Our verdict: This model is really simple to use, but the food it produces isn't quite up to scratch.
Cooking: This model was the only one to steam veg well, but didn't quite hit the mark with other recipes. Our beef stew was pretty decent after 40 minutes of cooking, although it needed more liquid than the recipe suggested. Rice cooked in a speedy eight minutes, but had a sticky consistency.
Ease of use: Buttons were clearly labelled, but confusing instructions meant it wasn’t always clear when they needed to be pressed and in what order. You don't get many recipes either. The safety information was clear, though, and the lid plays a tune when it’s locked in place so you can be doubly sure. Markings for the pressure release valve are quite faint, so those with poor eyesight may struggle to see when the vent is open or closed.
Our verdict: It’s not bad, but other electric pressure cookers are more intuitive to use, and cook food more effectively.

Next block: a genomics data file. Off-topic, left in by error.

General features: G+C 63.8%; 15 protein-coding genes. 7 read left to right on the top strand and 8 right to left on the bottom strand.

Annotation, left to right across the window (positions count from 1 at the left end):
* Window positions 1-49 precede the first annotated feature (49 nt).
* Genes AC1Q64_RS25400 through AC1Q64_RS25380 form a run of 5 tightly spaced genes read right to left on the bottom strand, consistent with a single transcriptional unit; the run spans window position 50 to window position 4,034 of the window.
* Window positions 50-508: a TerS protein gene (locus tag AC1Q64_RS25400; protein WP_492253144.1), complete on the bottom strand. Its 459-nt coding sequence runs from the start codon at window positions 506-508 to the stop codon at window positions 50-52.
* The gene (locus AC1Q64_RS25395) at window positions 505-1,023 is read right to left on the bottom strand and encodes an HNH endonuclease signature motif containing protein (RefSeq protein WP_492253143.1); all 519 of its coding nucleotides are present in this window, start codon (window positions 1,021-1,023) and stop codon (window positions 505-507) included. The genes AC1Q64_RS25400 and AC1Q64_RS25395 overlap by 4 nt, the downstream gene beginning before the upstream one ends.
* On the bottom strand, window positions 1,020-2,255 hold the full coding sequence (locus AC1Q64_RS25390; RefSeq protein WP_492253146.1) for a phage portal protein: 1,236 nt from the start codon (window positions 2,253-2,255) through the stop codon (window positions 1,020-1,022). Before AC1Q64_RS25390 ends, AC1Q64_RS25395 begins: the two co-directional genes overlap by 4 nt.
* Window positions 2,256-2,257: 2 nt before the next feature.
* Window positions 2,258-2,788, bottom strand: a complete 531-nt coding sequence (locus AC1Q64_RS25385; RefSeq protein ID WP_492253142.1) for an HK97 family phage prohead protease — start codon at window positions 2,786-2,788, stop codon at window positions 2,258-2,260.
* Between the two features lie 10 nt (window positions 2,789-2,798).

Choosing the best electric pressure cooker for you
If you're looking to buy an electric pressure cooker, it's worth considering the following features to get the right model for your needs:
- Capacity - how many people do you need to feed? The Instant Pot comes in six-litre or eight-litre versions, while the Pressure King Pro comes as three-, five- or six-litre versions. Others vary from four to six litres. If you want to make up bigger batches, opt for a capacity of at least six litres.
- Size - larger capacity means a bigger appliance on your worktop. If space is tight, look for models with a small footprint, or opt for a more compact four-litre cooker.
- Multiple cooking modes - most models can cook things rice and steam veg as well as pressure cooking. Some can slow-cook, brown meat or even make yoghurt. Some have presets allowing you to quickly select the cooking function you need.
- Dishwasher-safe cooking pot - to save on washing up.
- Keep-warm setting - this will keep your meal warm until you are ready to eat.
Once you've selected your model, see our guide to using a pressure cooker to help you get to grips with your new appliance.